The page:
Audit: Revenue exceeds expectations
A progress report on the Pennsylvania Turnpike corridor reinvestment project and the unveiling of the Montgomery County 2016 Comprehensive Annual Financial Report were at the top of the agenda at the county commissioners’ Thursday meeting.
Montgomery County Planning Commission Executive Director Jody Holton and Section Chief Matt Edmond presented the commissioners with an update on the turnpike reinvestment plan, which was produced in partnership with the Turnpike Commission, PennDOT, the Delaware Valley Regional Planning Commission and eight municipalities along the turnpike corridor.
The goal of the plan, Holton said, is to reinvigorate business complexes through improved access along the turnpike between the Valley Forge and Willow Grove interchanges.
The plan focuses on the construction of new interchanges to balance congestion and the rezoning of office campuses along the corridor to spur economic development.
Since unveiling the plan in 2015, the planning commission has secured a commitment of $66 million from the Pennsylvania Turnpike Commission to be disbursed between 2017 and 2024 for design and construction of a new Lafayette Street interchange in Norristown as the capstone of the Lafayette Street Extension Street Project.
The state has also awarded more than $2 million to Upper Dublin Township to build a slip ramp at the Fort Washington interchange, and 1,254 acres of office park real estate has been rezoned for mixed use, which will allow for higher density, and transform those spaces into “live, work (and) play communities,” Holton said.
Both Holton and Edmond pointed toward the Upper Merion area of the corridor for examples of successful planning and rezoning efforts and ongoing transportation development.
On the development side, Holton touted the township’s rezoning of the King of Prussia business district, which paved the way for the completion of the first phase of a linear business park along First Avenue and the popular Village at Valley Forge, with additional projects to come.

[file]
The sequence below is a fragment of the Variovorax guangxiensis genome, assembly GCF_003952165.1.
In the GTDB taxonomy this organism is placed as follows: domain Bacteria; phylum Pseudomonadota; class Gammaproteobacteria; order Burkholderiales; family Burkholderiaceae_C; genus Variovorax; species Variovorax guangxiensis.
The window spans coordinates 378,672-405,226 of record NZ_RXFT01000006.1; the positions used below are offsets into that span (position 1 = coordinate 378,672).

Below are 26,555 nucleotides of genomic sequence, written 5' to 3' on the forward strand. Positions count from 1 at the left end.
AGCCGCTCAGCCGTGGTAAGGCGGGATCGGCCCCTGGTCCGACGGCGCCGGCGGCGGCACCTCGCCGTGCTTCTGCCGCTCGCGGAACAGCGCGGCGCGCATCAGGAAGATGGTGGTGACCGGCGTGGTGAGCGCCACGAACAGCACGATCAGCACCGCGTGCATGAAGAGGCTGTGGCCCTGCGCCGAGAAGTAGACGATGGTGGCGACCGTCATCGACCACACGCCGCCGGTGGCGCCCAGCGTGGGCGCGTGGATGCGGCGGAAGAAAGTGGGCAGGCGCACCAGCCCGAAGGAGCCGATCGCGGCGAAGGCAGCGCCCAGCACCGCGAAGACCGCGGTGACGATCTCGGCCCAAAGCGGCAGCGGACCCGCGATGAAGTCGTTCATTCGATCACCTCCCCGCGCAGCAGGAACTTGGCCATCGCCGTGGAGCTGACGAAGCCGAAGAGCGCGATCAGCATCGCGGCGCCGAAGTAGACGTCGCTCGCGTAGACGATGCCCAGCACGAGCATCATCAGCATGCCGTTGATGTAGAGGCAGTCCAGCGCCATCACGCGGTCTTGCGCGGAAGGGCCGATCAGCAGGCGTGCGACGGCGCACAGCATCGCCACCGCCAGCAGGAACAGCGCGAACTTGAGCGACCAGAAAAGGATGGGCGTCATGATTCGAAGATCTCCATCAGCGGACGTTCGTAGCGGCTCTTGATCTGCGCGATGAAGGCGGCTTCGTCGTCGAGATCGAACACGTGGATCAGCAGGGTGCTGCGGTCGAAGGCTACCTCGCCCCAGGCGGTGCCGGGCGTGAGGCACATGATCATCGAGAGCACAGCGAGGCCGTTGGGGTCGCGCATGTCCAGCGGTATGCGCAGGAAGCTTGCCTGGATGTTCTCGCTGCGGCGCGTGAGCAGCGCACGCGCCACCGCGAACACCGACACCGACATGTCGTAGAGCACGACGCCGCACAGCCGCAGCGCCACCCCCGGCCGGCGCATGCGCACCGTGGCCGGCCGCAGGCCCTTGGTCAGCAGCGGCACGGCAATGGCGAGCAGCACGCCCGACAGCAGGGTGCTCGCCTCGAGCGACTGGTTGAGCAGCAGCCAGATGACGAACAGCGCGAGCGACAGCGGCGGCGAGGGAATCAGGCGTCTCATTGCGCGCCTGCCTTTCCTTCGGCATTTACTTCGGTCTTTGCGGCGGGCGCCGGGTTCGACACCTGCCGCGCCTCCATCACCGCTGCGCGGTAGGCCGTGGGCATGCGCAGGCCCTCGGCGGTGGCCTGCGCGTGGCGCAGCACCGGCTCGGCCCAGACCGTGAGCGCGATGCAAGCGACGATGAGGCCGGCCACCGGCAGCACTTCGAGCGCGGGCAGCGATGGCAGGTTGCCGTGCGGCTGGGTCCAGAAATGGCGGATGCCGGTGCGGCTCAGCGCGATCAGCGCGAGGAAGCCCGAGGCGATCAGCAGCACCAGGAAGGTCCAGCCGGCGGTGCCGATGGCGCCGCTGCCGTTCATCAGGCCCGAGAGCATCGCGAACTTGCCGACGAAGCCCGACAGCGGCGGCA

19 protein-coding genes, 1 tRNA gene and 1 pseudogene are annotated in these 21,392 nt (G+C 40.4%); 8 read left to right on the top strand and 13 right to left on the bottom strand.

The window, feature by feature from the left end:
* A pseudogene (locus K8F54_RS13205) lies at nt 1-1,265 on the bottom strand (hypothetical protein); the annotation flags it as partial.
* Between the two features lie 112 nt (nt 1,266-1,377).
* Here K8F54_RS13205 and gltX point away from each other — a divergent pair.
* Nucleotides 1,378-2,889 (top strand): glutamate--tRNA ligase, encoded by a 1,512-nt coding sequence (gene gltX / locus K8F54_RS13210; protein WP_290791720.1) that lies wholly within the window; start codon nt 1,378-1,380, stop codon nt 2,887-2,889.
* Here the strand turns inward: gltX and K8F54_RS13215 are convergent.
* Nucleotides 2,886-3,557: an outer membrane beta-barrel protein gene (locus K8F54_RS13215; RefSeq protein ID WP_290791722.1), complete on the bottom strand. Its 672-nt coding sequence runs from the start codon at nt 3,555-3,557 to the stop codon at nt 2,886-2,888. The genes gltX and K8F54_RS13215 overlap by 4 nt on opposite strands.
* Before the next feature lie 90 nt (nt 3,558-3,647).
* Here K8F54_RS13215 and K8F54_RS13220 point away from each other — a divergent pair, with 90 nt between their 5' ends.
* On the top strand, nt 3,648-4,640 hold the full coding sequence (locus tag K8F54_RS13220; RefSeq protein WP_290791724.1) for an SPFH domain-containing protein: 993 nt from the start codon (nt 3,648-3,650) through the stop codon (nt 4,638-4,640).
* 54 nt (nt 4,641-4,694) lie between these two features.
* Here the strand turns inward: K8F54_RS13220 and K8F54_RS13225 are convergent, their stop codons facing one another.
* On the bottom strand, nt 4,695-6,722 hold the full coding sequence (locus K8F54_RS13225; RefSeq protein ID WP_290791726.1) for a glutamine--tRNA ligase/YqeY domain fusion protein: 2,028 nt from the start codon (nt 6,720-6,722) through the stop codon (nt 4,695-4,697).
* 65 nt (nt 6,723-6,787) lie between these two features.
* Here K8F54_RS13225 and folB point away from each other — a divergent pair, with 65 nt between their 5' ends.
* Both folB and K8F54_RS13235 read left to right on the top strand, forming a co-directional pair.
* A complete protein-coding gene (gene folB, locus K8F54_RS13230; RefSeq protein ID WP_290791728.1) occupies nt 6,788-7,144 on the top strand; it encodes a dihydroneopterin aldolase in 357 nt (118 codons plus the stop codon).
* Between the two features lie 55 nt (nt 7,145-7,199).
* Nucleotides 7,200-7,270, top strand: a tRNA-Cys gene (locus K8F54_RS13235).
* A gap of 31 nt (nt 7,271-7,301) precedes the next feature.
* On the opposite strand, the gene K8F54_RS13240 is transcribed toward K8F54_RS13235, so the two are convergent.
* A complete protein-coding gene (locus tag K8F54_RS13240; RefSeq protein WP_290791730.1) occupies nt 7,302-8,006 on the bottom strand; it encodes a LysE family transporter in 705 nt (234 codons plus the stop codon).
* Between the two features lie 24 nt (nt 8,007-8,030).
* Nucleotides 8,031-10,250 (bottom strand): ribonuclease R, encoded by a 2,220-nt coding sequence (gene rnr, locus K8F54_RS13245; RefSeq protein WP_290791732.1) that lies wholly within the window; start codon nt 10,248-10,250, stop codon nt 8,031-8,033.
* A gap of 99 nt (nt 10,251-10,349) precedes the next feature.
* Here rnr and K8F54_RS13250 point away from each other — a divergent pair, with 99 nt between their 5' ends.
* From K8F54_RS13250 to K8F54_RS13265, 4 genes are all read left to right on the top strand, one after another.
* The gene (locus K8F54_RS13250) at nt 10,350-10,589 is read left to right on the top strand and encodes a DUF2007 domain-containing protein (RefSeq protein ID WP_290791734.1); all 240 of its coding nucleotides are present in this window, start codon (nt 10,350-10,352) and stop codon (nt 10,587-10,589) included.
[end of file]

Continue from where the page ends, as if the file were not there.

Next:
Edmond highlighted the widening of Route 422 at the Schuylkill River Bridge and the proposed extension of the Norristown HighSpeed Line into King of Prussia which is winding its way through the planning process.
Other projects noted in the presentation included the Ridge Pike Improvement Project fromthe turnpike to Chemical Road, which is currently in the design phase; increased development around the Ridge Pike interchange in Plymouth Meeting; and the $35 million Life Time Athletic health club built next to a planned zip ramp interchange in Fort Washington.
Following the presentation, Montgomery County Chief Financial Officer Dean Dortone presented an update on the results of the county’s 2016 financial audit.
Dortone reported auditor’s results show that the county exceeded its $389.7 million total 2016 budgeted revenue and collected $402.1 million last year, with the largest increase coming from federal and state grant revenue, due in part to provisional grant funds received during the 2016 budget impasse.
More than half the revenue (50.4 percent) was generated from real estate taxes, while grants (36 percent), departmental earnings (11.5 percent) and other revenue made up the remainder.
County expenditures stood at $385.8 million, which is better than the $389.7 million expected.
A savings of $1.4 million was achieved through the refinancing of outstanding debt, but was offset by a $1.6 million increase in overtime, largely accrued by employees at county correctional facilities.
Dortone told the commissioners that one point of possible improvement would be the county’s fund balance, which stands at 14 percent of general fund revenues; considerably lower than the average 26.5 percent average of several neighboring counties he cited.
An improvement in the fund balance could contribute to boosting the county’s current AA1 credit rating to AAA, but the overall state of the county finances is good, Dortone said.
In other business Thursday, David Zellers was selected as the county’s new commerce director.
Commissioner Val Arkoosh said Zellers “has a really unique set of skills that I think will be extremely helpful to us.”
Zellers was formerly employed by the Pennsylvania Department of Community and Economic Development and the Northwest Pennsylvania Planning and Development Commission, where he authored a comprehensive report on economic and workforce development strategies.
“(Zellers is) very enthusiastic to help the county continue its strong economic growth,” Arkoosh said.